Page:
The FDA is asking for input on how to regulate CBD and cannabis. Project CBD gave oral comments at last week’s public hearing, and we plan on submitting written comments and supporting documents to their public docket. You should, too.
You have until July 2 to share your thoughts on the best path forward. The FDA’s ask is a big one, and it concerns more than just CBD (the full prompt is attached below). Whatever regulation is coming will shape not only CBD regulation, but that of cannabis and cannabinoids more generally.
In their announcement, the FDA clearly states that they’re looking for information about 1) health and safety risks; 2) manufacturing and product quality; and 3) marketing/labeling/sales. Each category is broken into specific queries, all aimed at seeking input on how they should regulate cannabis and cannabis-derived products.
The FDA is faced with the challenge of crafting regulation in a way they’ve never done before. Both THC (Marinol, Syndros, Nabilone) and CBD (Epidiolex) have been approved by the FDA for the treatment of specific diseases. This means that the FDA has, until this point, regulated single-molecule cannabinoids just like any other pharmaceutical. Now the FDA is tasked with regulating those same compounds for general consumption as food supplements and nutraceuticals. But the FDA is not generally in the business of approving the same plant compound both as a prescription medication and an over-the-counter food supplement – there is little precedent to draw upon.
Given the enormous public interest in cannabis and the huge demand for CBD products, the FDA says they’re willing to listen. So, tell them your story. Write about how CBD has helped (or not helped) you and your family (including your dog!). If you’ve researched how cannabis and CBD can impact a particular medical condition, share the data with the FDA. If you are involved in manufacturing hemp or cannabis products, tell the FDA how that’s working in your state.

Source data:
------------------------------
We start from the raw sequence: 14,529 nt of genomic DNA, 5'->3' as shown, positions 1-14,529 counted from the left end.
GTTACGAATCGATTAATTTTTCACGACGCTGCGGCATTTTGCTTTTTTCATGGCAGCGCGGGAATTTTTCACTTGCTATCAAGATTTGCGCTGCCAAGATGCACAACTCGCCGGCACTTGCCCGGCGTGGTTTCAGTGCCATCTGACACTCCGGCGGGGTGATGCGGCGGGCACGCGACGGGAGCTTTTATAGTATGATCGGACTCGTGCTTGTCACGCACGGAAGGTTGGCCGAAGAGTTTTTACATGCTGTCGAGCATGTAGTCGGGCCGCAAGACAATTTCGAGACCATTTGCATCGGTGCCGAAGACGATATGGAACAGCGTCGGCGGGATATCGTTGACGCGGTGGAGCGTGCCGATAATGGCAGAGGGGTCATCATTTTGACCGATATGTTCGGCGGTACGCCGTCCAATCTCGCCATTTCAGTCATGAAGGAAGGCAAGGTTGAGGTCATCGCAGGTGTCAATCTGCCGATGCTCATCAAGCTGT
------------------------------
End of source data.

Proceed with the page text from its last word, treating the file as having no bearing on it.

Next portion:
Read the entire prompt that the FDA has provided. The FDA is looking for specific information about a broad range of topics related to cannabis. It was apparent that some of the people who spoke at the public hearing hadn’t taken into account the information the FDA already has. The FDA knows about Epidiolex, the pharmaceutical version of CBD. They approved it as a drug and are aware of the high-dose hepatotoxicity data from clinical trials.
Submit data and studies to support the information in your comments. Be specific. If you know of a study that backs up your experience with managing a specific condition, cite it and provide the article. One of the FDA’s most frequent requests at the recent public hearing was for more data to support claims.
If possible, include dosage amounts (in milligrams of cannabinoids) when sharing stories about how cannabis or CBD has helped you or those you care for.
Submit your comments by 11:59 PM EST on July 2, 2019.
Do not try to address the entire FDA prompt. Address the areas that directly apply to your experience or body of expertise.
Don’t use profanity or casual, lingo-laden language. You’re speaking to government officials, after all. The more formal, specific, and detailed, the better. Personal stories are wonderful, but make sure to support your story with specific dosages so that the FDA has some data to work with.
Do not make up data. If there isn’t data to support your experience, state that plainly and encourage the FDA to facilitate crucial research in that area.
Zoe Sigman is Project CBD’s Program Director.
Copyright, Project CBD. May not be reprinted without permission.